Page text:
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  • September 22, 2014

Senior World Travelers - Ladue News: Retirement Lifestyle

Senior World Travelers

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Posted: Thursday, January 17, 2013 11:15 am | Updated: 11:33 am, Thu Jan 17, 2013.

One of life’s good fortunes is that retirement offers plenty of free time—time that many people use to see the far corners of the world. But Norma Johnson, a resident at Friendship Village—Chesterfield who’s been a travel agent for 35 years, says you don’t have to wait that long! “You can’t take it with you, so spend it and enjoy it while you can,” she says. “If you can take your kids or grandkids, that’s even better.”

A specialist in Australia with Altair Travel, Johnson says the country’s best attribute is its incredible diversity. “You name it and they have it in Australia: There’s all the wildlife, the Great Barrier Reef, beautiful mountains and rivers, and beautiful museums.” The biggest problem she encounters is that people never have enough time to see everything. “It’s the same size as the U.S., so if you go from Perth all the way to the other coast, like Melbourne, it takes some time.” And the people there are among the nicest she’s encountered. “I’ve never encountered anyone who hasn’t been enthusiastic: They want to hear and learn about where you live.”

When she’s not visiting the southern hemisphere, Johnson’s other favorite trip is an annual trek to Jamaica, where she and her husband have been going for about 25 years, exclusively for rest and relaxation. She also recommends European river cruises for family trips. “You really do get to see the interior of the country as opposed to just the big cities. It’s a good experience for kids because they learn so much and you still have free time in a city every day to go explore on your own or with a tour guide.”

Johnson’s favorite moment occurred in a mom-and-pop restaurant in Switzerland, where her bus stopped one day. The owner’s son was about 10 or 12 and was fascinated by the tourists, she says. Joking, she asked him if he’d like to go back to America with them. “His eyes got real big, and then when we were getting back on the bus he came out and hopped on the bus and said, I want to go with you to America! Everybody on the bus started laughing because they didn’t know how I was going to handle it. Fortunately, his father came out and said, I don’t think you can go, because you don’t have a passport—he saved me! So when we got home, I sent the boy some T-shirts.”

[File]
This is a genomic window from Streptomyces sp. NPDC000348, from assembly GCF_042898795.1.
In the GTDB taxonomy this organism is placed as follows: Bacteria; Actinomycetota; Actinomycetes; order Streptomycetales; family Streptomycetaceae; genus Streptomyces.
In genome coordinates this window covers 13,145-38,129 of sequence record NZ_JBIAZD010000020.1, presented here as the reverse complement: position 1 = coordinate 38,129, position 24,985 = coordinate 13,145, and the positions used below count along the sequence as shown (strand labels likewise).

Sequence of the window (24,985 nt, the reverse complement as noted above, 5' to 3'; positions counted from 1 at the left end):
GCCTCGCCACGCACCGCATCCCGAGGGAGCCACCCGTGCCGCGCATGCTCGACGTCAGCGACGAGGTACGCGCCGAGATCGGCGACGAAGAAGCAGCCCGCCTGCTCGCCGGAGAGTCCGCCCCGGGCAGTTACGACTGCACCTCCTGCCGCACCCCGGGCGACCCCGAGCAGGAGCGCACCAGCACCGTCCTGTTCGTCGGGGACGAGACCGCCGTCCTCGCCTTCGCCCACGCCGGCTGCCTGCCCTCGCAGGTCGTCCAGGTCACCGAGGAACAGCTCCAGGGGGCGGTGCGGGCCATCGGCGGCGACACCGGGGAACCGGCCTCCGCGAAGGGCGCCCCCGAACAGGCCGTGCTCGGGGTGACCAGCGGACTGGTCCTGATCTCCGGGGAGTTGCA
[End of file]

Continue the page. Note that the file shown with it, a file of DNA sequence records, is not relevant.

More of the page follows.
Gatesworth residents Candy Lee and Red Mills are equally well-traveled—in fact, when LN caught up with them, they were packing for the Caribbean. “It’s nice to get out in the winter; we’re going to have projected highs in the mid-80s and lows in the mid-70s,” Lee says.

The pair met at The Gatesworth one day while Lee was walking her Yorkshire terrier. “It turned out her husband had been at college with me and we had a lot of things in common,” Mills says. A widow, Lee had traveled some with her husband; whereas Mills got his travel bug from a 1955 to '57 stint in the Army, where he was stationed in Paris. “I have three ambitions: to be a world traveler, a good photographer and a good chef,” he says. On their favorite trip they’ve taken together, to Tahiti and French Polynesia, they brought home some fresh Tahitian vanilla beans, which Mills has since worked into crème brûlée and other treats. On the advice of their guide, they’ve kept the unused portion soaking in a mason jar of rum, which should help it keep forever, he says. Apart from the food, what they loved about the island was the spectacular views. “They’re always changing and always beautiful,” Lee says. “It’s hard to take in that much natural beauty.” They also enjoyed snorkeling there, for the clear water, beautiful reefs and the opportunity to pet rays and small sharks.

So what’s the couple’s dream trip? “We want to drive the car across the country, and visit national parks,” Lee says. “We want to see the Grand Canyon, Yellowstone and Glacier National Park. Red has a car he calls the Princess, it’s a Volvo XC 60, and she practically drives herself. You never know where we might go next!”

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